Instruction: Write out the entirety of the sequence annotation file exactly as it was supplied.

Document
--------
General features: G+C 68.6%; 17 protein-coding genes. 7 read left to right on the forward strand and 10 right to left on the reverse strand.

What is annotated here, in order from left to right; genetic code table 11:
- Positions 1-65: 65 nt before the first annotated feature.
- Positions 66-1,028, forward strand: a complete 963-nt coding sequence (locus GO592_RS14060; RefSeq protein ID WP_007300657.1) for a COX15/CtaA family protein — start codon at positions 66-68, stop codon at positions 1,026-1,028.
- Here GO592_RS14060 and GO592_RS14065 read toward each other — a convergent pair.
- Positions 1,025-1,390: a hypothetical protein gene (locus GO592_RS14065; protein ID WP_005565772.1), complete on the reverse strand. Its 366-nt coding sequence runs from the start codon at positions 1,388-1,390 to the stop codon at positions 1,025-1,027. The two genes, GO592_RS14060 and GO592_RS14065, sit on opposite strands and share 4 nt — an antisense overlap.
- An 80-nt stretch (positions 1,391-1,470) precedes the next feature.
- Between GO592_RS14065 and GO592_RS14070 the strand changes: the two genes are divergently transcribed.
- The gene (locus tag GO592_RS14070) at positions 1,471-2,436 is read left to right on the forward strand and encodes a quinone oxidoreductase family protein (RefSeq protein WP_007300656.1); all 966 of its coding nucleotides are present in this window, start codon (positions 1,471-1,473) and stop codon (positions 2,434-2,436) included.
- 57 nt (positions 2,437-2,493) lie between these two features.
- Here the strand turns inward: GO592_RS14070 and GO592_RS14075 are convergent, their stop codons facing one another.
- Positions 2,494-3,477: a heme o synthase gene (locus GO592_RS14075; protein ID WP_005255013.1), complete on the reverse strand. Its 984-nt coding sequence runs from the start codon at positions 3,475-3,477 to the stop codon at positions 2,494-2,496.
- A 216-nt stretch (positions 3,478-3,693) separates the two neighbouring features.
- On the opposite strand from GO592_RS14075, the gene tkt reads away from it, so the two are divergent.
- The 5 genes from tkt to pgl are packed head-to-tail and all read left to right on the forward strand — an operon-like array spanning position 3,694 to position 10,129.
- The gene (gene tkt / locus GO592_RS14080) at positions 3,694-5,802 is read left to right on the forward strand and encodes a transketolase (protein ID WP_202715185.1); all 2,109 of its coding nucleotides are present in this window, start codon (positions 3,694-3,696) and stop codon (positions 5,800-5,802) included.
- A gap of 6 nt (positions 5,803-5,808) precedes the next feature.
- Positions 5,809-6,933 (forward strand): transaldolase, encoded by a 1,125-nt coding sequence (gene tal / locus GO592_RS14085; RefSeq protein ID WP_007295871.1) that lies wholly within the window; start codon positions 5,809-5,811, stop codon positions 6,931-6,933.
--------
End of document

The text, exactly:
General features: G+C 68.6%; 17 protein-coding genes. 7 read left to right on the forward strand and 10 right to left on the reverse strand.

What is annotated here, in order from left to right; genetic code table 11:
- Positions 1-65: 65 nt before the first annotated feature.
- Positions 66-1,028, forward strand: a complete 963-nt coding sequence (locus GO592_RS14060; RefSeq protein ID WP_007300657.1) for a COX15/CtaA family protein — start codon at positions 66-68, stop codon at positions 1,026-1,028.
- Here GO592_RS14060 and GO592_RS14065 read toward each other — a convergent pair.
- Positions 1,025-1,390: a hypothetical protein gene (locus GO592_RS14065; protein ID WP_005565772.1), complete on the reverse strand. Its 366-nt coding sequence runs from the start codon at positions 1,388-1,390 to the stop codon at positions 1,025-1,027. The two genes, GO592_RS14060 and GO592_RS14065, sit on opposite strands and share 4 nt — an antisense overlap.
- An 80-nt stretch (positions 1,391-1,470) precedes the next feature.
- Between GO592_RS14065 and GO592_RS14070 the strand changes: the two genes are divergently transcribed.
- The gene (locus tag GO592_RS14070) at positions 1,471-2,436 is read left to right on the forward strand and encodes a quinone oxidoreductase family protein (RefSeq protein WP_007300656.1); all 966 of its coding nucleotides are present in this window, start codon (positions 1,471-1,473) and stop codon (positions 2,434-2,436) included.
- 57 nt (positions 2,437-2,493) lie between these two features.
- Here the strand turns inward: GO592_RS14070 and GO592_RS14075 are convergent, their stop codons facing one another.
- Positions 2,494-3,477: a heme o synthase gene (locus GO592_RS14075; protein ID WP_005255013.1), complete on the reverse strand. Its 984-nt coding sequence runs from the start codon at positions 3,475-3,477 to the stop codon at positions 2,494-2,496.
- A 216-nt stretch (positions 3,478-3,693) separates the two neighbouring features.
- On the opposite strand from GO592_RS14075, the gene tkt reads away from it, so the two are divergent.
- The 5 genes from tkt to pgl are packed head-to-tail and all read left to right on the forward strand — an operon-like array spanning position 3,694 to position 10,129.
- The gene (gene tkt / locus GO592_RS14080) at positions 3,694-5,802 is read left to right on the forward strand and encodes a transketolase (protein ID WP_202715185.1); all 2,109 of its coding nucleotides are present in this window, start codon (positions 3,694-3,696) and stop codon (positions 5,800-5,802) included.
- A gap of 6 nt (positions 5,803-5,808) precedes the next feature.
- Positions 5,809-6,933 (forward strand): transaldolase, encoded by a 1,125-nt coding sequence (gene tal / locus GO592_RS14085; RefSeq protein ID WP_007295871.1) that lies wholly within the window; start codon positions 5,809-5,811, stop codon positions 6,931-6,933.